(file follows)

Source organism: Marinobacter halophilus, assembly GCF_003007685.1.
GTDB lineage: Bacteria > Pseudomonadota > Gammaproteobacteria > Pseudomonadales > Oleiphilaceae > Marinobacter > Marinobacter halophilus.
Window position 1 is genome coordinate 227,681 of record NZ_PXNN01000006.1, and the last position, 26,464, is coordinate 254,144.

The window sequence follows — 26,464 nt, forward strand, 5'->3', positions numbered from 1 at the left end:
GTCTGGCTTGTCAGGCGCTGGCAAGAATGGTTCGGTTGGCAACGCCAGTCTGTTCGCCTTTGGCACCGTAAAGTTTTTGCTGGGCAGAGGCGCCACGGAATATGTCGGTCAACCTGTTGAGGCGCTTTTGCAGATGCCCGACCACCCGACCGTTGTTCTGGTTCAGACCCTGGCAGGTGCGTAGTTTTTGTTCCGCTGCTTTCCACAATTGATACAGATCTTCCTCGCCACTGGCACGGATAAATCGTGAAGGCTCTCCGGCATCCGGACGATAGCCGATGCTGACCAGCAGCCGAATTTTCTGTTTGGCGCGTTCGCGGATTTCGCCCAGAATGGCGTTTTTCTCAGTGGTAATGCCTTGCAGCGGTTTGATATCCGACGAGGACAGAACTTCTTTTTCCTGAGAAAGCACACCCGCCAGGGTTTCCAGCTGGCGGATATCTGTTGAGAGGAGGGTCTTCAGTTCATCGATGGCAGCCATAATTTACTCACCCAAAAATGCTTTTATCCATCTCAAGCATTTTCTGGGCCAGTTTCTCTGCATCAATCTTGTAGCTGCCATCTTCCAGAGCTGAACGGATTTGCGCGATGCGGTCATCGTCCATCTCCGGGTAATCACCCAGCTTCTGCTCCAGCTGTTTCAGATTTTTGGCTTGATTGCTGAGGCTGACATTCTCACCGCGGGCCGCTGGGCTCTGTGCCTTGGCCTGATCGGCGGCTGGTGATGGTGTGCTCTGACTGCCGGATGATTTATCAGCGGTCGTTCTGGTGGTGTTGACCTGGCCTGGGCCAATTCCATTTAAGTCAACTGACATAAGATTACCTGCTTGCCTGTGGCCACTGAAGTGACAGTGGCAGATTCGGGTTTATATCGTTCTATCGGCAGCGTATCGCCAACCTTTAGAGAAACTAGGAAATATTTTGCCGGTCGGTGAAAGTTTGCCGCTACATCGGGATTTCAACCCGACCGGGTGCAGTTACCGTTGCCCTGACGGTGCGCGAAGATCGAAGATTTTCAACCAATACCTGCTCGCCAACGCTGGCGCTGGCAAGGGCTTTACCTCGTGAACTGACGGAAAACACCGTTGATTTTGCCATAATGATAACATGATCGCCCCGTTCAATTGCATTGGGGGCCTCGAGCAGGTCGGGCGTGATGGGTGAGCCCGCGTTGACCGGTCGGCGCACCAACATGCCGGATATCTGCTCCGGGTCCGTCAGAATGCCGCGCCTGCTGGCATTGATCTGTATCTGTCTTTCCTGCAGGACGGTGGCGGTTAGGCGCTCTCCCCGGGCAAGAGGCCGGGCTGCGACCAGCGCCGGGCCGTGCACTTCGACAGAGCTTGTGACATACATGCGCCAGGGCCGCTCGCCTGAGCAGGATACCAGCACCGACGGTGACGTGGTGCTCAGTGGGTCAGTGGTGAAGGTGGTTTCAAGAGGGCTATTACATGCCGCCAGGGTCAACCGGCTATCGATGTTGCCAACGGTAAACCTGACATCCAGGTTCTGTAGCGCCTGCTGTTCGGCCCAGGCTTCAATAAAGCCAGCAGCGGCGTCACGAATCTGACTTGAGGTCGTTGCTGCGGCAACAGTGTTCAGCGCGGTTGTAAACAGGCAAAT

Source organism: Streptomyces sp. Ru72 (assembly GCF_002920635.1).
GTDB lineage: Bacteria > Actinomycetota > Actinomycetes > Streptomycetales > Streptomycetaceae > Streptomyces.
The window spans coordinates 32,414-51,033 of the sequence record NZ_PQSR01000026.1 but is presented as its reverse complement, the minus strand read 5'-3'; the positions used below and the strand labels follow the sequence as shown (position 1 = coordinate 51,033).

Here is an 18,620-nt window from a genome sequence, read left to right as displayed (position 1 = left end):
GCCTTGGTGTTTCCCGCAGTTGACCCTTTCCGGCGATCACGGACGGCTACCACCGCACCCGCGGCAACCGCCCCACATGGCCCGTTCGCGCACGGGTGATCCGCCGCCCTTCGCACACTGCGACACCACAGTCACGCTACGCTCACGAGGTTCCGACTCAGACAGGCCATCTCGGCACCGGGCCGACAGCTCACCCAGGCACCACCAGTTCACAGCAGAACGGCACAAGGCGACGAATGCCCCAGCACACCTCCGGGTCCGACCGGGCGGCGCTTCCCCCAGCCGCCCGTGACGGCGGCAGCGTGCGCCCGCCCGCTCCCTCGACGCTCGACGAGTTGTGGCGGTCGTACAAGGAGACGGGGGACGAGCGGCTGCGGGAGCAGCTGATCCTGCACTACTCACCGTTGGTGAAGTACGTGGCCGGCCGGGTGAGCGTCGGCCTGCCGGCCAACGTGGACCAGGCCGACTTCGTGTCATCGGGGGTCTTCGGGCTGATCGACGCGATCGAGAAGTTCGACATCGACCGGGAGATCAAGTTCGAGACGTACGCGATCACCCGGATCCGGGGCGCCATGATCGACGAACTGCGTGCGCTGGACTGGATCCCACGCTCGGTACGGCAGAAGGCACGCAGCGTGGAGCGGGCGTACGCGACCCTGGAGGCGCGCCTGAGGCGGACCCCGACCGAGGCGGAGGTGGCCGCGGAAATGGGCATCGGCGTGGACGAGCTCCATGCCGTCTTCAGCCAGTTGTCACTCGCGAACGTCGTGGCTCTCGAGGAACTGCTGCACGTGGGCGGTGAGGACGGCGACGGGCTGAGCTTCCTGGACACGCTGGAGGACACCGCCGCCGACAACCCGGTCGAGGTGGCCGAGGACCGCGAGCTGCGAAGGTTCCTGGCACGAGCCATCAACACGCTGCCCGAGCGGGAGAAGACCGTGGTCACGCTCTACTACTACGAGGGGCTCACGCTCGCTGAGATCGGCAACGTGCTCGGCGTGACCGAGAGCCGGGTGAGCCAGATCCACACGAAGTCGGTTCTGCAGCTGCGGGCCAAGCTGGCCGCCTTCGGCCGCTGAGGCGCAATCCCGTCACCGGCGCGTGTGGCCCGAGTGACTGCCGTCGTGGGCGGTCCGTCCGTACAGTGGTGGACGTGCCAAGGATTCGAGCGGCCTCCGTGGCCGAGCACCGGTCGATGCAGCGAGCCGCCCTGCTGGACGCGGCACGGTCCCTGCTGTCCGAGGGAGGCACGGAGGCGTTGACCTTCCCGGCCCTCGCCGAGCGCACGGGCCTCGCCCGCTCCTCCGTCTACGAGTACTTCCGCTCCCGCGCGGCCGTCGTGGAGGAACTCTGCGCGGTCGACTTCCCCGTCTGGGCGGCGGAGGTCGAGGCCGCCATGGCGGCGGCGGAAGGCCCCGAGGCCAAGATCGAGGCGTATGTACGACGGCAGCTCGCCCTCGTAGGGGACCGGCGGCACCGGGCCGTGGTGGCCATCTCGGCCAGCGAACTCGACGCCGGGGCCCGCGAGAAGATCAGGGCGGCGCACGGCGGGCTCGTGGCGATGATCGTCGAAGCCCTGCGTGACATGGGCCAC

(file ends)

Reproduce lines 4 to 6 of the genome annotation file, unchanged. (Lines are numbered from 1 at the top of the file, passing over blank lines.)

The window sequence follows — 26,464 nt, forward strand, 5'->3', positions numbered from 1 at the left end:
GTCTGGCTTGTCAGGCGCTGGCAAGAATGGTTCGGTTGGCAACGCCAGTCTGTTCGCCTTTGGCACCGTAAAGTTTTTGCTGGGCAGAGGCGCCACGGAATATGTCGGTCAACCTGTTGAGGCGCTTTTGCAGATGCCCGACCACCCGACCGTTGTTCTGGTTCAGACCCTGGCAGGTGCGTAGTTTTTGTTCCGCTGCTTTCCACAATTGATACAGATCTTCCTCGCCACTGGCACGGATAAATCGTGAAGGCTCTCCGGCATCCGGACGATAGCCGATGCTGACCAGCAGCCGAATTTTCTGTTTGGCGCGTTCGCGGATTTCGCCCAGAATGGCGTTTTTCTCAGTGGTAATGCCTTGCAGCGGTTTGATATCCGACGAGGACAGAACTTCTTTTTCCTGAGAAAGCACACCCGCCAGGGTTTCCAGCTGGCGGATATCTGTTGAGAGGAGGGTCTTCAGTTCATCGATGGCAGCCATAATTTACTCACCCAAAAATGCTTTTATCCATCTCAAGCATTTTCTGGGCCAGTTTCTCTGCATCAATCTTGTAGCTGCCATCTTCCAGAGCTGAACGGATTTGCGCGATGCGGTCATCGTCCATCTCCGGGTAATCACCCAGCTTCTGCTCCAGCTGTTTCAGATTTTTGGCTTGATTGCTGAGGCTGACATTCTCACCGCGGGCCGCTGGGCTCTGTGCCTTGGCCTGATCGGCGGCTGGTGATGGTGTGCTCTGACTGCCGGATGATTTATCAGCGGTCGTTCTGGTGGTGTTGACCTGGCCTGGGCCAATTCCATTTAAGTCAACTGACATAAGATTACCTGCTTGCCTGTGGCCACTGAAGTGACAGTGGCAGATTCGGGTTTATATCGTTCTATCGGCAGCGTATCGCCAACCTTTAGAGAAACTAGGAAATATTTTGCCGGTCGGTGAAAGTTTGCCGCTACATCGGGATTTCAACCCGACCGGGTGCAGTTACCGTTGCCCTGACGGTGCGCGAAGATCGAAGATTTTCAACCAATACCTGCTCGCCAACGCTGGCGCTGGCAAGGGCTTTACCTCGTGAACTGACGGAAAACACCGTTGATTTTGCCATAATGATAACATGATCGCCCCGTTCAATTGCATTGGGGGCCTCGAGCAGGTCGGGCGTGATGGGTGAGCCCGCGTTGACCGGTCGGCGCACCAACATGCCGGATATCTGCTCCGGGTCCGTCAGAATGCCGCGCCTGCTGGCATTGATCTGTATCTGTCTTTCCTGCAGGACGGTGGCGGTTAGGCGCTCTCCCCGGGCAAGAGGCCGGGCTGCGACCAGCGCCGGGCCGTGCACTTCGACAGAGCTTGTGACATACATGCGCCAGGGCCGCTCGCCTGAGCAGGATACCAGCACCGACGGTGACGTGGTGCTCAGTGGGTCAGTGGTGAAGGTGGTTTCAAGAGGGCTATTACATGCCGCCAGGGTCAACCGGCTATCGATGTTGCCAACGGTAAACCTGACATCCAGGTTCTGTAGCGCCTGCTGTTCGGCCCAGGCTTCAATAAAGCCAGCAGCGGCGTCACGAATCTGACTTGAGGTCGTTGCTGCGGCAACAGTGTTCAGCGCGGTTGTAAACAGGCAAAT

Source organism: Streptomyces sp. Ru72 (assembly GCF_002920635.1).